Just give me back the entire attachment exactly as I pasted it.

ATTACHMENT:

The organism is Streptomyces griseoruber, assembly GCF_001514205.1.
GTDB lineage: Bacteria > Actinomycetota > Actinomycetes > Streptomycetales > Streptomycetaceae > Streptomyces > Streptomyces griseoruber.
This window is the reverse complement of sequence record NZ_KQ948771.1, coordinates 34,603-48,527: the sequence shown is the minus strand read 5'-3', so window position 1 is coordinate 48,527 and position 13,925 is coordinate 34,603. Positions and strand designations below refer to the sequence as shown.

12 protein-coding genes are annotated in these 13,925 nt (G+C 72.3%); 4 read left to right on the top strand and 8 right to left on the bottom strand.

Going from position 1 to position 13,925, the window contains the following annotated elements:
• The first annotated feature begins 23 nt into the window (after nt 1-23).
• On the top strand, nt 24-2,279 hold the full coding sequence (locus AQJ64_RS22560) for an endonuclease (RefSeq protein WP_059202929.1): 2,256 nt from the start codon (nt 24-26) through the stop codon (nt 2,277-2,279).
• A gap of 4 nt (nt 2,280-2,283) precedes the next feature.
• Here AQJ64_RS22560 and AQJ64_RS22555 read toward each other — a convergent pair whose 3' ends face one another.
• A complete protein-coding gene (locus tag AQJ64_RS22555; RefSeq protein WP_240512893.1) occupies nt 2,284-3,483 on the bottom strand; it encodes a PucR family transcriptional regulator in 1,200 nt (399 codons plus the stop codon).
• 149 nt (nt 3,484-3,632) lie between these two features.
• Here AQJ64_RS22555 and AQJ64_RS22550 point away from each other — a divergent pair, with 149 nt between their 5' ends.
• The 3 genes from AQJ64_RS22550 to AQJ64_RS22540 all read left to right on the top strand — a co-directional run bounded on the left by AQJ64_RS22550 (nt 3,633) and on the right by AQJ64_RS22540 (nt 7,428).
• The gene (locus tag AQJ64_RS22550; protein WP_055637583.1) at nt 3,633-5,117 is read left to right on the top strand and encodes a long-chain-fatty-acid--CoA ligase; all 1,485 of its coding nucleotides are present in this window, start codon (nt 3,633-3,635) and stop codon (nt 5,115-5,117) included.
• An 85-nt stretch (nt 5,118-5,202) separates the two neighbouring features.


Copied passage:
The organism is Streptomyces griseoruber, assembly GCF_001514205.1.
GTDB lineage: Bacteria > Actinomycetota > Actinomycetes > Streptomycetales > Streptomycetaceae > Streptomyces > Streptomyces griseoruber.
This window is the reverse complement of sequence record NZ_KQ948771.1, coordinates 34,603-48,527: the sequence shown is the minus strand read 5'-3', so window position 1 is coordinate 48,527 and position 13,925 is coordinate 34,603. Positions and strand designations below refer to the sequence as shown.

12 protein-coding genes are annotated in these 13,925 nt (G+C 72.3%); 4 read left to right on the top strand and 8 right to left on the bottom strand.

Going from position 1 to position 13,925, the window contains the following annotated elements:
• The first annotated feature begins 23 nt into the window (after nt 1-23).
• On the top strand, nt 24-2,279 hold the full coding sequence (locus AQJ64_RS22560) for an endonuclease (RefSeq protein WP_059202929.1): 2,256 nt from the start codon (nt 24-26) through the stop codon (nt 2,277-2,279).
• A gap of 4 nt (nt 2,280-2,283) precedes the next feature.
• Here AQJ64_RS22560 and AQJ64_RS22555 read toward each other — a convergent pair whose 3' ends face one another.
• A complete protein-coding gene (locus tag AQJ64_RS22555; RefSeq protein WP_240512893.1) occupies nt 2,284-3,483 on the bottom strand; it encodes a PucR family transcriptional regulator in 1,200 nt (399 codons plus the stop codon).
• 149 nt (nt 3,484-3,632) lie between these two features.
• Here AQJ64_RS22555 and AQJ64_RS22550 point away from each other — a divergent pair, with 149 nt between their 5' ends.
• The 3 genes from AQJ64_RS22550 to AQJ64_RS22540 all read left to right on the top strand — a co-directional run bounded on the left by AQJ64_RS22550 (nt 3,633) and on the right by AQJ64_RS22540 (nt 7,428).
• The gene (locus tag AQJ64_RS22550; protein WP_055637583.1) at nt 3,633-5,117 is read left to right on the top strand and encodes a long-chain-fatty-acid--CoA ligase; all 1,485 of its coding nucleotides are present in this window, start codon (nt 3,633-3,635) and stop codon (nt 5,115-5,117) included.
• An 85-nt stretch (nt 5,118-5,202) separates the two neighbouring features.